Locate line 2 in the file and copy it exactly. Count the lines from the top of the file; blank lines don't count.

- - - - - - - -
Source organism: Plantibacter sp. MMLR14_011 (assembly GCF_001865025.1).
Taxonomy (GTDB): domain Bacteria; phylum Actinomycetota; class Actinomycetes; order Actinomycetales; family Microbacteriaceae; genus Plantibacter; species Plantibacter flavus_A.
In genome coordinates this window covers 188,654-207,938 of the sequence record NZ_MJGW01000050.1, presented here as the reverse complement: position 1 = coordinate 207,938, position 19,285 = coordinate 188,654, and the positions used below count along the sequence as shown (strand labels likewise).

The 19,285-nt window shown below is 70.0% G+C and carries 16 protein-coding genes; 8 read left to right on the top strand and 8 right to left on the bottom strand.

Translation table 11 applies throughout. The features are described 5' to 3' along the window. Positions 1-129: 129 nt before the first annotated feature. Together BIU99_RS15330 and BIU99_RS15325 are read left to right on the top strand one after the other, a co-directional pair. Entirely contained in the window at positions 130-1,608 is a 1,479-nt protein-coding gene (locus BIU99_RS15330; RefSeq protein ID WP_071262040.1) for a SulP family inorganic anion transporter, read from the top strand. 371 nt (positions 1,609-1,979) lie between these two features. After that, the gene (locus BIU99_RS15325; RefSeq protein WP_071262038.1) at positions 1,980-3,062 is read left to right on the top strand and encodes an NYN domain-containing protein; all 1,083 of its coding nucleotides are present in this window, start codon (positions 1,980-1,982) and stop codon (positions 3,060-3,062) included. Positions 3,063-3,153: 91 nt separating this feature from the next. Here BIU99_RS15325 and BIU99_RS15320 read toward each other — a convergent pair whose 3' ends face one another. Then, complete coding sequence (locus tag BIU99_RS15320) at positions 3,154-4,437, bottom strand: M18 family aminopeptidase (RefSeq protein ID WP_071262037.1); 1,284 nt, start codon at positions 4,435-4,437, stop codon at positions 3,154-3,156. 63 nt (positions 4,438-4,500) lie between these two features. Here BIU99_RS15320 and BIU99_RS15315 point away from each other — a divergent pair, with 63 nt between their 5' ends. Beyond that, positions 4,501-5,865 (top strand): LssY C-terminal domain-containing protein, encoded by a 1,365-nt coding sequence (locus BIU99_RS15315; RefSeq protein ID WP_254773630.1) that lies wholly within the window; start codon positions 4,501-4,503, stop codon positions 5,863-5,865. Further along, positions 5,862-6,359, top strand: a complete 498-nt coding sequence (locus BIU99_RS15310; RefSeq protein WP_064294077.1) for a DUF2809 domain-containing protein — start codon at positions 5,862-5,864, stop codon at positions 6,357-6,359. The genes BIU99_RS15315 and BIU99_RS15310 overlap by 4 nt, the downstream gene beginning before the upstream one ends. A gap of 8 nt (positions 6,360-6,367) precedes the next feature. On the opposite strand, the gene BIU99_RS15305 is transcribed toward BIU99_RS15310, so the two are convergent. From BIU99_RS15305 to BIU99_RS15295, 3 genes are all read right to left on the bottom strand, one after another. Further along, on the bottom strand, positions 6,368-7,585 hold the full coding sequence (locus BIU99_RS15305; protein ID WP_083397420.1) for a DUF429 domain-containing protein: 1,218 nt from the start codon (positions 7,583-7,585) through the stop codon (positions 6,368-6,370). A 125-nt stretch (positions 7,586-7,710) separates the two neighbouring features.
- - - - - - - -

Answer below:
Taxonomy (GTDB): domain Bacteria; phylum Actinomycetota; class Actinomycetes; order Actinomycetales; family Microbacteriaceae; genus Plantibacter; species Plantibacter flavus_A.